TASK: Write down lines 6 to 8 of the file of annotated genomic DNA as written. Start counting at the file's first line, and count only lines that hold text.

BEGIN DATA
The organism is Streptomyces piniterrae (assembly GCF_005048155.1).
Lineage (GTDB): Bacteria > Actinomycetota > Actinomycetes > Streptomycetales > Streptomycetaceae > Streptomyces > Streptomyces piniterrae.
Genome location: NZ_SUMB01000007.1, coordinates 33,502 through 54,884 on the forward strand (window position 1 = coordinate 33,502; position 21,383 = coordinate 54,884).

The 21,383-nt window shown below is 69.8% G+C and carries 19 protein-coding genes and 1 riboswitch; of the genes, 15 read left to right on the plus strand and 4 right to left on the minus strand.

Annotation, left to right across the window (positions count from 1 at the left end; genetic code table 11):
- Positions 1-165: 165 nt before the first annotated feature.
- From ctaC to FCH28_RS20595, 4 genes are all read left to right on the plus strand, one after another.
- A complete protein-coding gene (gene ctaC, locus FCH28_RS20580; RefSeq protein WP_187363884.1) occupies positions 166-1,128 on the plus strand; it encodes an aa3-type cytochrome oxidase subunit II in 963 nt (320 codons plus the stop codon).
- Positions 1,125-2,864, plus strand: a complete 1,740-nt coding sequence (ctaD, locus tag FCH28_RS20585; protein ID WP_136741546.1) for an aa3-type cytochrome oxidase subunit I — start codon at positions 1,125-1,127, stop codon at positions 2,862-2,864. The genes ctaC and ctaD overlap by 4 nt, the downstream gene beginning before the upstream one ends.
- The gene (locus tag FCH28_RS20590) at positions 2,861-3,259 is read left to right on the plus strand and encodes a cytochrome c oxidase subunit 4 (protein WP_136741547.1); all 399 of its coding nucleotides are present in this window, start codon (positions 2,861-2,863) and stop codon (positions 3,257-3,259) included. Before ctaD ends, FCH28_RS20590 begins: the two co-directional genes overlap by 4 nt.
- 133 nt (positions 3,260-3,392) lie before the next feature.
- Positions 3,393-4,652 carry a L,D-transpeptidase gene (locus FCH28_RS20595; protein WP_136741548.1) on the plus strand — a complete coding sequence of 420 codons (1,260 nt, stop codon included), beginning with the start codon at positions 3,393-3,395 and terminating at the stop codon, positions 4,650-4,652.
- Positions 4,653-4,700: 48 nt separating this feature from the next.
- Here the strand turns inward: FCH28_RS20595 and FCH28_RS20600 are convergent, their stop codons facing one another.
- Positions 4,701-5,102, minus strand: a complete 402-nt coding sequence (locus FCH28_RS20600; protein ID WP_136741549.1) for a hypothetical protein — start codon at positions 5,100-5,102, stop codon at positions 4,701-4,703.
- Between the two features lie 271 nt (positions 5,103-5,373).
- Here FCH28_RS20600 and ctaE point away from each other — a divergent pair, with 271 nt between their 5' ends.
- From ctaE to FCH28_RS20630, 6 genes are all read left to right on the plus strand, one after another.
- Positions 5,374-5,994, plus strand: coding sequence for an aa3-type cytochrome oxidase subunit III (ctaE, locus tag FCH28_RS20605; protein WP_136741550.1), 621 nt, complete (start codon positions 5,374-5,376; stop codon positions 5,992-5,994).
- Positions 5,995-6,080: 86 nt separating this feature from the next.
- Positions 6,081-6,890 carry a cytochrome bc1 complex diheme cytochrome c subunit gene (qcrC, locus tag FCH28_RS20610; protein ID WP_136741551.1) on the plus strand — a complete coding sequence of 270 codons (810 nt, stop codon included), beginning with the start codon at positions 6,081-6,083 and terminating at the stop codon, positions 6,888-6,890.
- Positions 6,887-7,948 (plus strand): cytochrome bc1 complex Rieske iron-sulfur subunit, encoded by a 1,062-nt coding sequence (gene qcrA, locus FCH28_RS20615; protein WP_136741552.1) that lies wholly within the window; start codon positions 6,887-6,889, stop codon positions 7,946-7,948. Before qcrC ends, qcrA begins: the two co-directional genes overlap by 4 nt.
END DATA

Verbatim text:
- Positions 1-165: 165 nt before the first annotated feature.
- From ctaC to FCH28_RS20595, 4 genes are all read left to right on the plus strand, one after another.
- A complete protein-coding gene (gene ctaC, locus FCH28_RS20580; RefSeq protein WP_187363884.1) occupies positions 166-1,128 on the plus strand; it encodes an aa3-type cytochrome oxidase subunit II in 963 nt (320 codons plus the stop codon).